Get Inspired: Two Incredible Young Artists Share Their Work at MICA’s Art Market See it (and much more) from Dec. 7-10 at MICA.

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Feeling uninspired lately? With the gloomy winter weather on the rise, no one can blame you. Here’s a solution: Get to know some of Baltimore’s rising artists and discover unique, local art.

If you’re not sure where to begin, stop by one of MICA’s events. For the past couple of years, MICA has been featuring emerging artists at their annual holiday market, based in the Brown Center’s contemporary glass building. This year—their 10th anniversary—is no different. With a large number of MICA students showcasing their artwork and wares for attendees to admire and purchase, it’s impossible not to find something that will catch your eye.

But what is truly amazing, especially for a 20-year old college student like me who can’t draw for her life, are the young artists arriving to the scene. They are fearless, ingenious and all in all, extraordinary, especially in their creative process and the way they can transform experiences and ideas into real, tangible art.

Eric Rivera, a 21-year-old MICA student from Bayamón, Puerto Rico, is someone to definitely watch out for. He’s been making art since he was a child laying on his daycare mat and doodling next to his mom in the back office of a cafeteria his grandparents managed. “I mostly do paintings and wooden sculptural work, as well as illustration,” he says. As for the themes he tries to pursue in his work, he is currently “investigating the relationship between Puerto Rico and the United States, politically and culturally.”

Rivera gets a lot of his ideas from personal experiences growing up in Puerto Rico. Then, his ideas are worked through note-taking and crude sketches. “I also like to just sit with a lot of ideas and mull them over until they’ve really sunk in, and try to find ways where I can force myself to learn a new making process to produce a work.”

It will be Rivera’s third year attending MICA’s art market. This year, he plans on selling digital prints, turned wooden pods and other wooden trinkets. Having his work shown in a commercial setting is a little different, he says.

“You have to forego the romantic notion of artmaking a bit, since you’re ultimately making products that are not primarily concerned with a larger concept,” he explains. “But having a positive reaction from people who are really into what you’re making is consistently one of the best takeaways.” And as an artist, Rivera believes that his enjoyment in producing art prove to be what’s integral to his work. “Sounds a bit naïve, but it really shows in the end result,” he says. “You end up learning more if you are genuinely enjoying the process.”

Besides the art market, Rivera’s work is featured in MICA’s Gateway, an eye-catching resident facility with multiple functions (including a gallery). His collection, titled “Islands & Objects,” presents sculptures and paintings until Dec. 10. In the future, Rivera hopes to create a project on “larger designed spaces that invite a participatory element.”

“I think it’d be fantastic to be able to create spaces that could be actively shape and experienced by its viewers,” he expresses.

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On the other hand, 20-year-old cartoonist De Robinson dreams of getting paid a “very high salary to eat expensive food.” But for now, he wants to support himself from his own original ideas and work.

The MICA student from Belleville, Illinois started cartooning and conjuring up characters in first or second grade with a Captain Underpants book in hand. “That was a big inspiration of mine,” he explains. And it seems that that inspiration has turned into success—Robinson has sold books before at a comic shop in Saint Louis. This year at MICA’s art market, he plans to sell two comic books, The Last Dinosaur and Snowday, which he wrote, illustrated and self-published, as well as stickers of civil rights leaders.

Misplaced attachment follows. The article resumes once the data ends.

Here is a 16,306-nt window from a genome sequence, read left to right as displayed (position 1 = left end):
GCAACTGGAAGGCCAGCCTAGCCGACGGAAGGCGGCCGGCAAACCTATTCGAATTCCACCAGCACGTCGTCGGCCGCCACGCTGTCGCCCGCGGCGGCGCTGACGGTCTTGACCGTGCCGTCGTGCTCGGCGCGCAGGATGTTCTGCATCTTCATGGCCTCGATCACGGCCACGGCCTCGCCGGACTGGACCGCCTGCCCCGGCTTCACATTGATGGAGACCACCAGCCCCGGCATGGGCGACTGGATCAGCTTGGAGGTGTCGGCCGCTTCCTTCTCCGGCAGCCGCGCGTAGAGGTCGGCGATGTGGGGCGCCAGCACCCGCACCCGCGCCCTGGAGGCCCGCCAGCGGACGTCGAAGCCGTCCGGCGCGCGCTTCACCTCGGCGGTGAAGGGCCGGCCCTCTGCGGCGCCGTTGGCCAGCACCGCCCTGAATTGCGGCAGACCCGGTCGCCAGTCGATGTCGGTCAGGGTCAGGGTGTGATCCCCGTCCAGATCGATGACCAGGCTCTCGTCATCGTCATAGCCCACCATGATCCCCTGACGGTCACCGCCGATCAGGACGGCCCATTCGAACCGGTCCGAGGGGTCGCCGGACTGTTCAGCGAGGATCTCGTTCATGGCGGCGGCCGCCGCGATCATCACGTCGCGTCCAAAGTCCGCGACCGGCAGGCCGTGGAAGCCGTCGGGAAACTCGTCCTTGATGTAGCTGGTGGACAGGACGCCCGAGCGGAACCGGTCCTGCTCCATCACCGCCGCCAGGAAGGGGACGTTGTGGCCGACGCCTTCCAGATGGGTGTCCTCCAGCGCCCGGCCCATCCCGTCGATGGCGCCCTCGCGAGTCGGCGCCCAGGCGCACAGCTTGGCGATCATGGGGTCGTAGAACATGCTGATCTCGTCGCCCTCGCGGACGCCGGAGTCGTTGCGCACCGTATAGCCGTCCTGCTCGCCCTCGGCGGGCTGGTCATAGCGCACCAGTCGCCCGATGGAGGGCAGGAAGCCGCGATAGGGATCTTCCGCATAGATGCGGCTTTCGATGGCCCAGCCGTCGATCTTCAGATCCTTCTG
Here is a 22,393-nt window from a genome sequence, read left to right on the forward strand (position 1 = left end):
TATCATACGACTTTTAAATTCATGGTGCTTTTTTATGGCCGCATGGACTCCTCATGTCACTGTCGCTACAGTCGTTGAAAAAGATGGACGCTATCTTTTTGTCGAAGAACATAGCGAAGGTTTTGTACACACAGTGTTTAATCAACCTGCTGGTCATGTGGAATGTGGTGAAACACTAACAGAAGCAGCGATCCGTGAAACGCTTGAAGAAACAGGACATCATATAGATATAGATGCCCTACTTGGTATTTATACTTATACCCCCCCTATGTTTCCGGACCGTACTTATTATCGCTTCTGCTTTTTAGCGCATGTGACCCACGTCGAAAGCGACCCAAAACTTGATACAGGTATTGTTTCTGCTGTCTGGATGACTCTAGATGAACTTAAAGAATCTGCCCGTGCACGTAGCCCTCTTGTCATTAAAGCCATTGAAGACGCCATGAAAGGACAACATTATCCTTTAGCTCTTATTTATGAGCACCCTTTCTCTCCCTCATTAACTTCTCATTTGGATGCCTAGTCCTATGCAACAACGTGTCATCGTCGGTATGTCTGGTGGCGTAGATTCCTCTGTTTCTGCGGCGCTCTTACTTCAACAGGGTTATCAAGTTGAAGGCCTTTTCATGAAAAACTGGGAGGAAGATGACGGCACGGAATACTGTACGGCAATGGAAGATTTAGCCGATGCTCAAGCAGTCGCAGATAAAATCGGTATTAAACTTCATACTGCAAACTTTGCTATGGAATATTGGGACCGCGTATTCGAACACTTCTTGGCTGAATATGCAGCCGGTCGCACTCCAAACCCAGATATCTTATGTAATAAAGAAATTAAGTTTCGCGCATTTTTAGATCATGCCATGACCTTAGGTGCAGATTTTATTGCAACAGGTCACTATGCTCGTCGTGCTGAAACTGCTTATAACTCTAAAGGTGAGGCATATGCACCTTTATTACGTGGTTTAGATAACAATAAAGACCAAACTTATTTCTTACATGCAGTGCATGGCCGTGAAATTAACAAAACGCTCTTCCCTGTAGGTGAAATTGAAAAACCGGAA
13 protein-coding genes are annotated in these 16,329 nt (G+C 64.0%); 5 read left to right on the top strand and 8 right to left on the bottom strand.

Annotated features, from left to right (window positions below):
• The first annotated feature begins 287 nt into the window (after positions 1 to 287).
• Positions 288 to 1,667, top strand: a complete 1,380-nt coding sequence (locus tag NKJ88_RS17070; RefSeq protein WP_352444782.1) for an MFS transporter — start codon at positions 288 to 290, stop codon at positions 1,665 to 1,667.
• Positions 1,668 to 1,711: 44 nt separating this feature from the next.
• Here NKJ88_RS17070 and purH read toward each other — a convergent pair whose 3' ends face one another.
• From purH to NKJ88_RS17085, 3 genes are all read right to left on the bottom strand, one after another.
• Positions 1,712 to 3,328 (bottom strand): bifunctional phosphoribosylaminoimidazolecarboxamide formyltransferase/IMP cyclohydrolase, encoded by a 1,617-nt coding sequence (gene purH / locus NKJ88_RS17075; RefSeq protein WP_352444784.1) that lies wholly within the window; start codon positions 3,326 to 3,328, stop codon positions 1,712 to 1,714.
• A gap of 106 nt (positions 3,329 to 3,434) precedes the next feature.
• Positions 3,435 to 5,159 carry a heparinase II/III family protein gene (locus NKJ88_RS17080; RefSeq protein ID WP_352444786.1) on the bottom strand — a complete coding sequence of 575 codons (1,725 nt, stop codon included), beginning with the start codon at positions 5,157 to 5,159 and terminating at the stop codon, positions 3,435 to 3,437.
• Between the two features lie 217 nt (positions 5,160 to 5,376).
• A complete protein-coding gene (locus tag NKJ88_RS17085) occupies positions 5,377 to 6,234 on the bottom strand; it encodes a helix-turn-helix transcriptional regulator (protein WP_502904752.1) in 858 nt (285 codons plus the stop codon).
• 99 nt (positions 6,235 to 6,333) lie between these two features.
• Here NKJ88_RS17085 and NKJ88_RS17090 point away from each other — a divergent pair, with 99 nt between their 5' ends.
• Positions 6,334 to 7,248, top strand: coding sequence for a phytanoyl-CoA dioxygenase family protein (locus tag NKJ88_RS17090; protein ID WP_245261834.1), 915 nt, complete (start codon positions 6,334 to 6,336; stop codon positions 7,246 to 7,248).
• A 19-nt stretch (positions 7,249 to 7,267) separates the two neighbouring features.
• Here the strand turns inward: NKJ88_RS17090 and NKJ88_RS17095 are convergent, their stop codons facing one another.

“Working with MICA’s art market is nice because it’s very good to get involved as a student,” he says. “It’s a great stepping stone to learn how to start selling at conventions and other markets.”

As an illustrator and commercial artist, Robinson most commonly makes work for children. “I think that when I think of my art as commercial first, I always have a younger audience in mind. So my commercial work is often about childhood, or about things that children can easily relate to,” he explains. However, the young artist is interested in other forms of art, specifically fine art. “When I’m making work that I consider fine art first, it’s often very personal and very self-critical,” he discloses. But no matter the form, Robinson uses a bright, joyful style to tackle more serious issues.

“Being one of the few black students in MICA’s illustration department drew me to explore race more in my illustrations, along with self-hate and self-love,” he says.

In regards to his creative process, Robinson believes that a lot of his ideas can come from how scattered he can be. “When you find it hard to focus on one thing, your brain starts to conjure up ideas to keep itself active. So when I put a piece together, I’m just looking at all of those different ideas and grabbing one of them before it gets replaced by something else in my head,” he reveals. He is also grateful for the support of his family, a major factor that has helped him grow as an artist (along with his love for attention).

Currently, Robinson is working on a series of illustrative paintings for a solo exhibition titled Everything’s Fine :-). The exhibition opens in late February 2017 and includes an installation and performance besides Robinson’s very own paintings.

Check out MICA’s Art Market and visit Rivera’s and Robinson’s booths Dec. 7 to Dec. 10.

Photo credits: Bruce Weller

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